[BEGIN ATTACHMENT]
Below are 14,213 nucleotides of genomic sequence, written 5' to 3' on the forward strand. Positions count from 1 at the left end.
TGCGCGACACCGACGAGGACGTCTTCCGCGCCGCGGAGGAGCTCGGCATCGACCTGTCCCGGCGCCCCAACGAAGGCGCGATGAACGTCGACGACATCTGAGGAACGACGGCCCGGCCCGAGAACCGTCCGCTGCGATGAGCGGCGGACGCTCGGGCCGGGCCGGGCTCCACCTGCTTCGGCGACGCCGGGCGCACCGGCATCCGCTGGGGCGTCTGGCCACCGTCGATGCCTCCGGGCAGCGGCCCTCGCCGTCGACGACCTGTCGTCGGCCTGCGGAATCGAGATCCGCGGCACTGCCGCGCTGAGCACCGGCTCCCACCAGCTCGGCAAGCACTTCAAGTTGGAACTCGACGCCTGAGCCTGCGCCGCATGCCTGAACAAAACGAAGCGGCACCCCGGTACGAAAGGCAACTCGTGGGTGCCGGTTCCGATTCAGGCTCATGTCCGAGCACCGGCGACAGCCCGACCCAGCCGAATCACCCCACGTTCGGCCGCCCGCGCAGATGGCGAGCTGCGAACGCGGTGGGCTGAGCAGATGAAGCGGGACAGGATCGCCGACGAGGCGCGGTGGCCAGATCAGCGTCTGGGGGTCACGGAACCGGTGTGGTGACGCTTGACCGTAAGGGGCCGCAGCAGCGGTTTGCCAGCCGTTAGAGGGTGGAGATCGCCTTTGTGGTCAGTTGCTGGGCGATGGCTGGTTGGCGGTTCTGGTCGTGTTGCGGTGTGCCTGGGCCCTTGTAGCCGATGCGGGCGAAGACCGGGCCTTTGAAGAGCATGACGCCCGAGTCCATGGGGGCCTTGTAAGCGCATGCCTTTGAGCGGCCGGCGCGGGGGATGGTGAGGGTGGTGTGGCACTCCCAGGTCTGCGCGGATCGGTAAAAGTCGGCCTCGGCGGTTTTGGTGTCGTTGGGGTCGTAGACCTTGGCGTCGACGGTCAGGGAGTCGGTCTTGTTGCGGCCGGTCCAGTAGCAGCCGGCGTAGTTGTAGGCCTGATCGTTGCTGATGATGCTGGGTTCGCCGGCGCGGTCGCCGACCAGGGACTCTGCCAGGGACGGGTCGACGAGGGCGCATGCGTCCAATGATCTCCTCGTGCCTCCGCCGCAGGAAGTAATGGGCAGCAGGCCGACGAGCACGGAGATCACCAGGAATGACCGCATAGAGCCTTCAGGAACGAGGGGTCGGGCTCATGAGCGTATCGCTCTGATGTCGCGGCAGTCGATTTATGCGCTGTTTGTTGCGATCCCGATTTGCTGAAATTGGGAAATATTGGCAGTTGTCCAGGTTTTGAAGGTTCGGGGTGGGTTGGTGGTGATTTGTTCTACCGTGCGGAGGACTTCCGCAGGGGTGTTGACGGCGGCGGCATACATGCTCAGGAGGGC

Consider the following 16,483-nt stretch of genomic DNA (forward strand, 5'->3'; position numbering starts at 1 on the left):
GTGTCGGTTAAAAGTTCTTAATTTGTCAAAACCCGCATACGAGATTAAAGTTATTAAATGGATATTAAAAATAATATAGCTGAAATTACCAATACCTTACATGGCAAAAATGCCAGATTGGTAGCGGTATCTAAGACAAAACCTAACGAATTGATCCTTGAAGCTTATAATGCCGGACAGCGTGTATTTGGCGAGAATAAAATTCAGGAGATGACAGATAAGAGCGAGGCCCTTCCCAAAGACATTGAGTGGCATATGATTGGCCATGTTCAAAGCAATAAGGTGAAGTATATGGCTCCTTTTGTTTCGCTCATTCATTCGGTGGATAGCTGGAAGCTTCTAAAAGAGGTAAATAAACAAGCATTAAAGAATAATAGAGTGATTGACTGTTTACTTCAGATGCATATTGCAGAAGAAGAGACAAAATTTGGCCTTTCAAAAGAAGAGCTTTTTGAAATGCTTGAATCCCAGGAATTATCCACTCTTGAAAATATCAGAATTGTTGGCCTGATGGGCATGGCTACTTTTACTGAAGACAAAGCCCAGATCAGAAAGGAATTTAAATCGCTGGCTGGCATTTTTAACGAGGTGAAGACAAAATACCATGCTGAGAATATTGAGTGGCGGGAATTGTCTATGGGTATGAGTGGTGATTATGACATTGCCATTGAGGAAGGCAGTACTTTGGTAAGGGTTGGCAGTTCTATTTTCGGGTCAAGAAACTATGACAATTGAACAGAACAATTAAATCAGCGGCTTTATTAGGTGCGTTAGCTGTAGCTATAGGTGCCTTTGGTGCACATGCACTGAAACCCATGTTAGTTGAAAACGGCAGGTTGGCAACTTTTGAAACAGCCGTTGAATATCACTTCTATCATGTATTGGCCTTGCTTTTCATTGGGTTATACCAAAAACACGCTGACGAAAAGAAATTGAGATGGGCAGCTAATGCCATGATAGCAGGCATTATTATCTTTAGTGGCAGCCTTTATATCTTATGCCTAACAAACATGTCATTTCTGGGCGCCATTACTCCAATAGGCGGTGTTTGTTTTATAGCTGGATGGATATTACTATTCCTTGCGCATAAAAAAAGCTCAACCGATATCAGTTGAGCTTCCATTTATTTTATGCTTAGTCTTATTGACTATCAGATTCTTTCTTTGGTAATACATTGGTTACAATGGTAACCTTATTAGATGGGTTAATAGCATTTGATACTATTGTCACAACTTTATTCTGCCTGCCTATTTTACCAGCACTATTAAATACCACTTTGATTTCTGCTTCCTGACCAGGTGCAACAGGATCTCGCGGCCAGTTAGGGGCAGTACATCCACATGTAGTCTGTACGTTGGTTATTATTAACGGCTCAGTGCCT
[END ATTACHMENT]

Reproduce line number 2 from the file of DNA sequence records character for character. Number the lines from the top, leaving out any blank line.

TGCGCGACACCGACGAGGACGTCTTCCGCGCCGCGGAGGAGCTCGGCATCGACCTGTCCCGGCGCCCCAACGAAGGCGCGATGAACGTCGACGACATCTGAGGAACGACGGCCCGGCCCGAGAACCGTCCGCTGCGATGAGCGGCGGACGCTCGGGCCGGGCCGGGCTCCACCTGCTTCGGCGACGCCGGGCGCACCGGCATCCGCTGGGGCGTCTGGCCACCGTCGATGCCTCCGGGCAGCGGCCCTCGCCGTCGACGACCTGTCGTCGGCCTGCGGAATCGAGATCCGCGGCACTGCCGCGCTGAGCACCGGCTCCCACCAGCTCGGCAAGCACTTCAAGTTGGAACTCGACGCCTGAGCCTGCGCCGCATGCCTGAACAAAACGAAGCGGCACCCCGGTACGAAAGGCAACTCGTGGGTGCCGGTTCCGATTCAGGCTCATGTCCGAGCACCGGCGACAGCCCGACCCAGCCGAATCACCCCACGTTCGGCCGCCCGCGCAGATGGCGAGCTGCGAACGCGGTGGGCTGAGCAGATGAAGCGGGACAGGATCGCCGACGAGGCGCGGTGGCCAGATCAGCGTCTGGGGGTCACGGAACCGGTGTGGTGACGCTTGACCGTAAGGGGCCGCAGCAGCGGTTTGCCAGCCGTTAGAGGGTGGAGATCGCCTTTGTGGTCAGTTGCTGGGCGATGGCTGGTTGGCGGTTCTGGTCGTGTTGCGGTGTGCCTGGGCCCTTGTAGCCGATGCGGGCGAAGACCGGGCCTTTGAAGAGCATGACGCCCGAGTCCATGGGGGCCTTGTAAGCGCATGCCTTTGAGCGGCCGGCGCGGGGGATGGTGAGGGTGGTGTGGCACTCCCAGGTCTGCGCGGATCGGTAAAAGTCGGCCTCGGCGGTTTTGGTGTCGTTGGGGTCGTAGACCTTGGCGTCGACGGTCAGGGAGTCGGTCTTGTTGCGGCCGGTCCAGTAGCAGCCGGCGTAGTTGTAGGCCTGATCGTTGCTGATGATGCTGGGTTCGCCGGCGCGGTCGCCGACCAGGGACTCTGCCAGGGACGGGTCGACGAGGGCGCATGCGTCCAATGATCTCCTCGTGCCTCCGCCGCAGGAAGTAATGGGCAGCAGGCCGACGAGCACGGAGATCACCAGGAATGACCGCATAGAGCCTTCAGGAACGAGGGGTCGGGCTCATGAGCGTATCGCTCTGATGTCGCGGCAGTCGATTTATGCGCTGTTTGTTGCGATCCCGATTTGCTGAAATTGGGAAATATTGGCAGTTGTCCAGGTTTTGAAGGTTCGGGGTGGGTTGGTGGTGATTTGTTCTACCGTGCGGAGGACTTCCGCAGGGGTGTTGACGGCGGCGGCATACATGCTCAGGAGGGC